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Matthew Henry's Commentary – Verses 1–7
Verses 1–7

Here, I. The prophet is ordered to address himself to the Ammonites, in the name of the Lord Jehovah the God of Israel, who is also the God of the whole earth. But what can Chemosh, the god of the children of Ammon, say, in answer to it? He is bidden to set his face against the Ammonites, for he is God’s representative as a prophet, and thus he must signify that God set his face against them, for the face of the Lord is against those that do evil, Ps. 34:16. He must speak with boldness and assurance, as one that knew whose errand he went upon, and that he should be borne out in delivering it. He must therefore set his face as a flint, Isa. 1:7. He must show his displeasure against these proud enemies of Israel, and face them down, though they were very impudent, and thus must show that, though he had prophesied so much and so long against Israel, yet still he was for Israel, and, while he witnessed against their corruptions, he adhered to and gloried in God’s covenant with them. Note, Those are miserable that have the preaching and praying of God’s prophets against them, against whom their faces are set.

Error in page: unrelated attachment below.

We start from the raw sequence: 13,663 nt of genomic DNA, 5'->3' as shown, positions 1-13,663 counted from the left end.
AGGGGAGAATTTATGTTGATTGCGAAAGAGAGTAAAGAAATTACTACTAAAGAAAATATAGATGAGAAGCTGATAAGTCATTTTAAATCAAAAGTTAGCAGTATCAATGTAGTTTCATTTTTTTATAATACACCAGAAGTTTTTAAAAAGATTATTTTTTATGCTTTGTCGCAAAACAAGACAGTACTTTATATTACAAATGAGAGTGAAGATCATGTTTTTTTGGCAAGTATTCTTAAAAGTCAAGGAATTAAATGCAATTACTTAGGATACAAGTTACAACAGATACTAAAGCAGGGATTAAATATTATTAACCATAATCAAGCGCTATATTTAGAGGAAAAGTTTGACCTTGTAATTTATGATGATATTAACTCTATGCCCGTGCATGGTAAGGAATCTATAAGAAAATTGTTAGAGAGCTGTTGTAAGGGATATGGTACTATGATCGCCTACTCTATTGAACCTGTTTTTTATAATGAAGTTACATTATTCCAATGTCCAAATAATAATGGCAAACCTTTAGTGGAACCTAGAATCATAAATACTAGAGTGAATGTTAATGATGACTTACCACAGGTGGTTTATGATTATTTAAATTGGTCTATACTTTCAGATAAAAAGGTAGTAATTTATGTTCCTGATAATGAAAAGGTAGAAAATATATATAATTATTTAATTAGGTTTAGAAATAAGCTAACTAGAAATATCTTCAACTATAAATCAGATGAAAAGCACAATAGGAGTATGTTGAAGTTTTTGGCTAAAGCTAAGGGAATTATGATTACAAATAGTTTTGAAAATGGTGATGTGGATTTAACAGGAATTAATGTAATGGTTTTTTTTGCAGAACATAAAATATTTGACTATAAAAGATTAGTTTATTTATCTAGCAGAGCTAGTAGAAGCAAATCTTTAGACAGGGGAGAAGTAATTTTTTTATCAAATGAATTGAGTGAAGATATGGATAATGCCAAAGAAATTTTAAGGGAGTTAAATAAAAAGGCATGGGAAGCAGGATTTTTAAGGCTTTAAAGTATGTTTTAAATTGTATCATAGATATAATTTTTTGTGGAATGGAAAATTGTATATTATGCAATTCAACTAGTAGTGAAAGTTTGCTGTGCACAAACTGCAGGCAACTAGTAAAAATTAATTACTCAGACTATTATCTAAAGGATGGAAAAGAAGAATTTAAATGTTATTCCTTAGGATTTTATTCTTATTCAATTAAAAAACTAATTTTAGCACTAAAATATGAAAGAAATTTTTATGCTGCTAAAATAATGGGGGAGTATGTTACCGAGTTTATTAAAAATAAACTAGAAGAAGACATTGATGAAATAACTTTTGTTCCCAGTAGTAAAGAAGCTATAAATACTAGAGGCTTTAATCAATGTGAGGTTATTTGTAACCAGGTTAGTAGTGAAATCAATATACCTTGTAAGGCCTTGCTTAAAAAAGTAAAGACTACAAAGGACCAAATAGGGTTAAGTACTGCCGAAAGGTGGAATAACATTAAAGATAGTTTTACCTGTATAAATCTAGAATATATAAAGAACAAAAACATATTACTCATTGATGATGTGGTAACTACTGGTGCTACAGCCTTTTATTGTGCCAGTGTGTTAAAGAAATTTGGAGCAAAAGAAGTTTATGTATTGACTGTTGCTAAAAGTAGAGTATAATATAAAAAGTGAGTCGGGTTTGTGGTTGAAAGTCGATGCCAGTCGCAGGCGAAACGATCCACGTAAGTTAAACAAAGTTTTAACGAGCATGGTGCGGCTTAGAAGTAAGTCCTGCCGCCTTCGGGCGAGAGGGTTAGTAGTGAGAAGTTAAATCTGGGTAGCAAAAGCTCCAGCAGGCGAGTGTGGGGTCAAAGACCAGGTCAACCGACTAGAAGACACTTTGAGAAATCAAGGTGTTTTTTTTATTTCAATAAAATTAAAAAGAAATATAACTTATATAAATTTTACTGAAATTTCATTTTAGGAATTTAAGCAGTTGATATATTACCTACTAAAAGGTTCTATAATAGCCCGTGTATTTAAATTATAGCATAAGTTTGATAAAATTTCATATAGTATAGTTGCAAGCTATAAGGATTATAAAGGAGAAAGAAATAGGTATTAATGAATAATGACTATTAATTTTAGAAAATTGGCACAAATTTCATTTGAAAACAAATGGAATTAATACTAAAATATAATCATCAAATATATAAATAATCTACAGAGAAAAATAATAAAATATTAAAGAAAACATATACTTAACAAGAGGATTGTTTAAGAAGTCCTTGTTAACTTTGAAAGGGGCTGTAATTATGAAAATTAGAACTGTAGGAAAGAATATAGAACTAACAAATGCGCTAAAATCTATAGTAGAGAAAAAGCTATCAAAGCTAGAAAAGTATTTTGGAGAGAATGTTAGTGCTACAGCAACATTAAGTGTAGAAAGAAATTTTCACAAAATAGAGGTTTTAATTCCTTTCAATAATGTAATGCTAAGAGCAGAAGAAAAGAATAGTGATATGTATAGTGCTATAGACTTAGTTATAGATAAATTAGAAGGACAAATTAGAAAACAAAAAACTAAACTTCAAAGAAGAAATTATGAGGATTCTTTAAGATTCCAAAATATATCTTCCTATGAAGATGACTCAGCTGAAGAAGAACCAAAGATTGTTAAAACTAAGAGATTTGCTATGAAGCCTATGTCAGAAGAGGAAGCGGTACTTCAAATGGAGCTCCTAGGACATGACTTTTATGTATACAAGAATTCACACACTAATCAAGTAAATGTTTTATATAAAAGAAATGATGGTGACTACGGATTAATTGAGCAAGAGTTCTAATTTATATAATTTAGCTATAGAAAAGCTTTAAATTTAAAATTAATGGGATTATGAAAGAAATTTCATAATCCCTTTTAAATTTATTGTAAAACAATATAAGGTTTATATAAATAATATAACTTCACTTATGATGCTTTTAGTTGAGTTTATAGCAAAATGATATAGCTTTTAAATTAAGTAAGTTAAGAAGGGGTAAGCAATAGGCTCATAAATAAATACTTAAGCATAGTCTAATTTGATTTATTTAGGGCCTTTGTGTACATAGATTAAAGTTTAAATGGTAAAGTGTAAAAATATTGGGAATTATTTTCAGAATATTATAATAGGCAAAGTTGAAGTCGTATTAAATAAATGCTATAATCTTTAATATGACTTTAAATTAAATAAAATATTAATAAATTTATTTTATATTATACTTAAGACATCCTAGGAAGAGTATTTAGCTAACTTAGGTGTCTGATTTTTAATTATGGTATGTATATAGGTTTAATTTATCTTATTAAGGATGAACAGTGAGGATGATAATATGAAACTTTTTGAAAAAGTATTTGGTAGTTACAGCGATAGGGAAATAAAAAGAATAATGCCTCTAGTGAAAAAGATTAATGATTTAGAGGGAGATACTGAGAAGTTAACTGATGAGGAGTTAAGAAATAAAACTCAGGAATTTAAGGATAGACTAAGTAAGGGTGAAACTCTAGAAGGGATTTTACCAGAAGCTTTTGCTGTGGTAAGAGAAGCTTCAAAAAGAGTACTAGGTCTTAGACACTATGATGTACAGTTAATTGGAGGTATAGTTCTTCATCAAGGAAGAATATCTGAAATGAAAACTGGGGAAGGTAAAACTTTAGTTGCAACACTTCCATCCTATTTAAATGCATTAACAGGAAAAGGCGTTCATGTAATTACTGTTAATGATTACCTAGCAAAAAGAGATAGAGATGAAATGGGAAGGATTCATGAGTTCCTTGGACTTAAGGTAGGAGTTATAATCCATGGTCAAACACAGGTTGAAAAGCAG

II. He is directed what to say to them. Ezekiel is now a captive in Babylon, and has been so many years, and knows little of the state of his own nation, much less of the nations that were about it; but God tells him both what they were doing and what he was about to do with them. And thus by the spirit of prophecy he is enabled to speak as pertinently to their case as if he had been among them.